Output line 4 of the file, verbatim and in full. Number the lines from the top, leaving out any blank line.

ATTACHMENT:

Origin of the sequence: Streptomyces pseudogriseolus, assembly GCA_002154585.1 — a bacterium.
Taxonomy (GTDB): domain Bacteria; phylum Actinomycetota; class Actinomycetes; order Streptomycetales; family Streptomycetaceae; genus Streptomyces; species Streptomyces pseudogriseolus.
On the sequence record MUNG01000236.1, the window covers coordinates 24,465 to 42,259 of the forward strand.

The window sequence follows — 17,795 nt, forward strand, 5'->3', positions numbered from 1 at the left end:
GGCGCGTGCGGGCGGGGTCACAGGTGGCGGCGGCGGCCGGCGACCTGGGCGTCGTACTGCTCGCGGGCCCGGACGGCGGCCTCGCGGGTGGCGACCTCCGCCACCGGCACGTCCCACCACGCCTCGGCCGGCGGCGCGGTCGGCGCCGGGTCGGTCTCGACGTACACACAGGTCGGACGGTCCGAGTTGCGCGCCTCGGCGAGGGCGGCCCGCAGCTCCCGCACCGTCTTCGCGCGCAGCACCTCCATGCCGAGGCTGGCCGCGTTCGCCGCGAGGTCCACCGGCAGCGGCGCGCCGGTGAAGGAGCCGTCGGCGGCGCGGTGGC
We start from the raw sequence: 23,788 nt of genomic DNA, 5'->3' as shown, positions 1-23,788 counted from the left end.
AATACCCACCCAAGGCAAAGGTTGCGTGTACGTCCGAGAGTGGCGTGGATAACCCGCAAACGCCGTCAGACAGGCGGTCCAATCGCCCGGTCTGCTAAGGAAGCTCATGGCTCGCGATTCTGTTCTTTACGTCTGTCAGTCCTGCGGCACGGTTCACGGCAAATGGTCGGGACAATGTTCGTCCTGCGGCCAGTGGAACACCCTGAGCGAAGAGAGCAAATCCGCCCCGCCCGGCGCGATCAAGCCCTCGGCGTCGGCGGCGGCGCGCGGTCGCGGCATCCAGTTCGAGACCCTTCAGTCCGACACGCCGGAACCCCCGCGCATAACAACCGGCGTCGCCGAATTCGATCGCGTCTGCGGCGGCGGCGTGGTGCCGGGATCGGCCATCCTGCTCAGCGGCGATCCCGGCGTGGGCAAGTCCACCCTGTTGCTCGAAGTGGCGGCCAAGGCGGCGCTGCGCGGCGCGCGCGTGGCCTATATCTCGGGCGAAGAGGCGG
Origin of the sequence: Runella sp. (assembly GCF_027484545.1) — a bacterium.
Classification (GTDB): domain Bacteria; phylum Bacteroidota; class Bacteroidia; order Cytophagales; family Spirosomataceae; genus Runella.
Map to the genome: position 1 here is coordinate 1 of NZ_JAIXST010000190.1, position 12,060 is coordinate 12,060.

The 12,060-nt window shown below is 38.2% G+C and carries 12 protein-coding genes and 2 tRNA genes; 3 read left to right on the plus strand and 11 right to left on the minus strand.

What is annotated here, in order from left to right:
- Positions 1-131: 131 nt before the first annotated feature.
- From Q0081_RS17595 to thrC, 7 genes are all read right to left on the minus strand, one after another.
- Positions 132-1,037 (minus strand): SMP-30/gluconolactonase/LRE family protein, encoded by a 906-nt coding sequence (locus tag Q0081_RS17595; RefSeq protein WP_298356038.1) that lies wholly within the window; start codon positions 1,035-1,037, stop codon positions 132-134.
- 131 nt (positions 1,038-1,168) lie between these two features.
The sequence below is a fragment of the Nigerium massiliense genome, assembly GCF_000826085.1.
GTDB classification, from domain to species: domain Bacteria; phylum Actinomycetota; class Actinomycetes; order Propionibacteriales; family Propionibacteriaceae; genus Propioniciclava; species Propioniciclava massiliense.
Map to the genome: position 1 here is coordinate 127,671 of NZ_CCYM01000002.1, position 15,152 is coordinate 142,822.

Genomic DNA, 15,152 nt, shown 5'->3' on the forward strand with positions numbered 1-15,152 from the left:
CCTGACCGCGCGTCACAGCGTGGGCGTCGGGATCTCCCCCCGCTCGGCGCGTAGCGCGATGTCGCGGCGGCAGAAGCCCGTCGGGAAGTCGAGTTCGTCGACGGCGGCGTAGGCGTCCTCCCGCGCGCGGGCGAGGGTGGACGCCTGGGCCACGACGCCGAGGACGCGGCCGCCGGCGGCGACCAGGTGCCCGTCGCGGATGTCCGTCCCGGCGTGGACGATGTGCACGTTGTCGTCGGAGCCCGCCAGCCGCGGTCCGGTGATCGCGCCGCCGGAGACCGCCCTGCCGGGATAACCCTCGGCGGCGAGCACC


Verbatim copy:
The window sequence follows — 17,795 nt, forward strand, 5'->3', positions numbered from 1 at the left end: